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ISLJ International Sports Law Conference 2019 - Conference Report - By Thomas Terraz

On October 24th and 25th 2019, the T.M.C. Asser Institute and the International Sports Law Centre hosted the International Sports Law Journal (ISLJ) Conference for a third year in a row, bringing together a group of academics and practitioners from around the world. This year’s conference celebrated the 20th year of the International Sports Law Journal, which was originally started by Robert Siekmann. Over the past 20 years, the ISLJ has aimed to be a truly international journal that addresses global topics in sports law while keeping the highest academic standards.

With this background, the conference facilitated discussions and exchanges over six differently themed panels on international sports law’s most pertinent issues and gave participants wide opportunities to engage with one another. Additionally, this year’s edition also had the great honor of hosting two distinguished keynote speakers, Moya Dodd and Ulrich Haas, who were able to share their wealth of experience and knowledge with the conference participants.

The following report aims to give an overview of the ISLJ Conference 2019 to extract and underline the fundamental ideas raised by the different speakers.


Day 1:
Opening Speech: Moya Dodd

The conference was kickstarted by Moya Dodd, a former FIFA Council member and current ICAS member, who gave an engaging presentation on her experiences as an athlete in boardrooms of FIFA. After retiring from the Australian National Team, she began to become involved in sport governance, starting as a member of the AFC Executive Committee. She eventually made her way to the FIFA Executive Committee where she made it a priority to represent groups who did not have a voice in FIFA’s governance. In this vain, she launched a task force for women, which helped spearhead reforms that brought gender issues into light. Ms. Dodd also explained how she worked hard to keep connections with persons outside of the sports governing structures in order to represent them from the inside. In the end, she explained how the experience playing sports helped develop skills that became invaluable in the boardroom. This includes, teamwork skills, constantly striving to improve oneself, valuing persons for their capabilities, and the ability to deal with setbacks. This discussion led particularly well into the first panel of the conference, which took a magnifying glass to the role of athletes in sports governance.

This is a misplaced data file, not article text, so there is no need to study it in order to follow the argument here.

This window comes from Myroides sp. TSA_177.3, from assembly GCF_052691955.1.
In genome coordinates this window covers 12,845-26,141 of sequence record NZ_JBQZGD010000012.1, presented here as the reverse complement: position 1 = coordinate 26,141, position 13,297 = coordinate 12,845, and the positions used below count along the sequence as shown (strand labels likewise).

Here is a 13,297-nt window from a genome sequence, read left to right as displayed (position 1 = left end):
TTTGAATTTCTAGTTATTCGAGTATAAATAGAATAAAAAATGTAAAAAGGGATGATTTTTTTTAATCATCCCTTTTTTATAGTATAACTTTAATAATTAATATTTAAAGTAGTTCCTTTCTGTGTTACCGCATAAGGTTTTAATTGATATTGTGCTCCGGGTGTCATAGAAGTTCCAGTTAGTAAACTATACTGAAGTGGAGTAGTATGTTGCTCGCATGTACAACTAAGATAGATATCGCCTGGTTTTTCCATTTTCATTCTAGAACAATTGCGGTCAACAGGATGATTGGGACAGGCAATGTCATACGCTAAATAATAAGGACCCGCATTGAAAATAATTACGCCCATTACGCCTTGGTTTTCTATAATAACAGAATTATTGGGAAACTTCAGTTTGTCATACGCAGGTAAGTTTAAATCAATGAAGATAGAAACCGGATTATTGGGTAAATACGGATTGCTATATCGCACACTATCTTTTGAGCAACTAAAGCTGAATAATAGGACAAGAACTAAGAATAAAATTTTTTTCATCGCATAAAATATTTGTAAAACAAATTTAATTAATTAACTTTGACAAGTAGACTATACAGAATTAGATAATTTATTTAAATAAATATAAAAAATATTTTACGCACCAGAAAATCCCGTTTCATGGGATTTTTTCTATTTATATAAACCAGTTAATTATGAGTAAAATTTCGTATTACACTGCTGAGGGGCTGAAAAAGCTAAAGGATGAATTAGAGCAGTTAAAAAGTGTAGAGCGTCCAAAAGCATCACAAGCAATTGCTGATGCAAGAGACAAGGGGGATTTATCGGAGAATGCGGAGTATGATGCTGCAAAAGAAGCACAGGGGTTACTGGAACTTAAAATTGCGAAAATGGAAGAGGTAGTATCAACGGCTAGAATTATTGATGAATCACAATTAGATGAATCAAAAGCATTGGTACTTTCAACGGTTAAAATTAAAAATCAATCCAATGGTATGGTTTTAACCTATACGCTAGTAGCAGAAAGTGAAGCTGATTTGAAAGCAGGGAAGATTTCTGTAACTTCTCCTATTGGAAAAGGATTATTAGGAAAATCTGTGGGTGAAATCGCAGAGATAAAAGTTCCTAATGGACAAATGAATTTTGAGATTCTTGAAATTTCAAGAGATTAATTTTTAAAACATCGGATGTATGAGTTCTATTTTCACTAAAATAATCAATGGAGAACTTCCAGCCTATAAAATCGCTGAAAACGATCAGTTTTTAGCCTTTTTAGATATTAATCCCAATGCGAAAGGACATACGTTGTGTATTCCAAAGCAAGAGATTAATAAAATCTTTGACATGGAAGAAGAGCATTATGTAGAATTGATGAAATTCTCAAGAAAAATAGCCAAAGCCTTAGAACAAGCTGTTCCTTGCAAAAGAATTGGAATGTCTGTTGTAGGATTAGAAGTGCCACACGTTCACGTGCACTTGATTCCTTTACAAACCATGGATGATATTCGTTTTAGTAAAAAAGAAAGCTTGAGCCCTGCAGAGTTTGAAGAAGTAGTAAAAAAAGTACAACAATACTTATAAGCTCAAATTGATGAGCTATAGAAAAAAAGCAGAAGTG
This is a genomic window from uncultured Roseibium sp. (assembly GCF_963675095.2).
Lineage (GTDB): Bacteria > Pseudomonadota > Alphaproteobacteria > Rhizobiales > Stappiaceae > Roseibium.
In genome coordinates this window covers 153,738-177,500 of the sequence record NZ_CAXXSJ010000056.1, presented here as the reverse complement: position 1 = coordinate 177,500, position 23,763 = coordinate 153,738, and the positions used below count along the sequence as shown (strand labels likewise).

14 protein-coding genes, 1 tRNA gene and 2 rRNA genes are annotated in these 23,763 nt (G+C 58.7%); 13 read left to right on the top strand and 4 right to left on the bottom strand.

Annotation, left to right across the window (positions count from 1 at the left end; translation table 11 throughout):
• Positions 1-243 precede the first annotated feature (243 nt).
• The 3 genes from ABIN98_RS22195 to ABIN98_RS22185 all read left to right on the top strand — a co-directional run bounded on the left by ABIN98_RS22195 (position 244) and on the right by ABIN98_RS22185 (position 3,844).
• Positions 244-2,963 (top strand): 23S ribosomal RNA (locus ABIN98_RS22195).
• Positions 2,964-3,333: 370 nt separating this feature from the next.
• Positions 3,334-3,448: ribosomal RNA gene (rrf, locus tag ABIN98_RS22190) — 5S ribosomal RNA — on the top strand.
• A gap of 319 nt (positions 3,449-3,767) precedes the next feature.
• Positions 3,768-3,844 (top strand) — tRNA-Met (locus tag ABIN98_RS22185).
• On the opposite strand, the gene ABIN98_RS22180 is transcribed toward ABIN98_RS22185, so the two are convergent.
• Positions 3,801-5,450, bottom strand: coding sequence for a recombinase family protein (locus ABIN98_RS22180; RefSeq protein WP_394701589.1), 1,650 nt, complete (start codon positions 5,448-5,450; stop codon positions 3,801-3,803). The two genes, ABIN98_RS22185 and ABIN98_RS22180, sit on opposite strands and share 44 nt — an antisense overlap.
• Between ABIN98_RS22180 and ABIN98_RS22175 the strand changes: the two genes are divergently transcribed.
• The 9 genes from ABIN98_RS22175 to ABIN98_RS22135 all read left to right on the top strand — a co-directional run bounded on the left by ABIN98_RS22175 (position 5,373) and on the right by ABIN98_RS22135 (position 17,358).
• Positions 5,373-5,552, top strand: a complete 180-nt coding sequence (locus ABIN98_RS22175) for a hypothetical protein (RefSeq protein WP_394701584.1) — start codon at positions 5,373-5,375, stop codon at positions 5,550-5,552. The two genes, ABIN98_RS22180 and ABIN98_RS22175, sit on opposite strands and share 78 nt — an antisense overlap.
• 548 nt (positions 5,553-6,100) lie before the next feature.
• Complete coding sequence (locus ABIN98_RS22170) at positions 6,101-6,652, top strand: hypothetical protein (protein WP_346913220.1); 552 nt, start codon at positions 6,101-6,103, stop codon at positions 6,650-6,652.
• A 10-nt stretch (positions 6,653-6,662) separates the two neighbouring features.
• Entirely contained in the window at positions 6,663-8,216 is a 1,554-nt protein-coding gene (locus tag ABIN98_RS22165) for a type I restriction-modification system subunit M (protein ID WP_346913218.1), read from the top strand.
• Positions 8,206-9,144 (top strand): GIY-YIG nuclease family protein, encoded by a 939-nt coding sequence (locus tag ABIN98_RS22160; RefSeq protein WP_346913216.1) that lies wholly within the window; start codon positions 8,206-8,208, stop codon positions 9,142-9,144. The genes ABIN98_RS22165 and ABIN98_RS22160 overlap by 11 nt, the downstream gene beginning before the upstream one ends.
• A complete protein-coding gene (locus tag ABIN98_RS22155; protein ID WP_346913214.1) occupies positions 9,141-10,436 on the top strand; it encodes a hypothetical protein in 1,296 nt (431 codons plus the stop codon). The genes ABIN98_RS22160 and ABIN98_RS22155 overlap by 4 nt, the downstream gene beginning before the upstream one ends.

Panel 1: Where is the athletes’ voice? The (il)legitimacy of international sports governing bodies

Antoine Duval and Marjolaine Viret began the first panel of the conference by exploring the athletes’ voice in the fight against doping and particularly within WADA. They explained that in order for the World Anti-Doping Code (WADC) and WADA to be considered legitimate, the actors most affected by its policies, athletes, would need to be participating meaningfully and have a real input in the decision-making process. This input requires an actual reflection in the regulatory output of WADA, and it entails not only consulting with athlete stakeholders but that representatives have voting powers on both the code revision process and the administrative bodies of WADA. Their study examines to what extent the current operation of WADA is in line with these ideals by examining the role of athletes in WADA���s bodies and its actual regulatory output.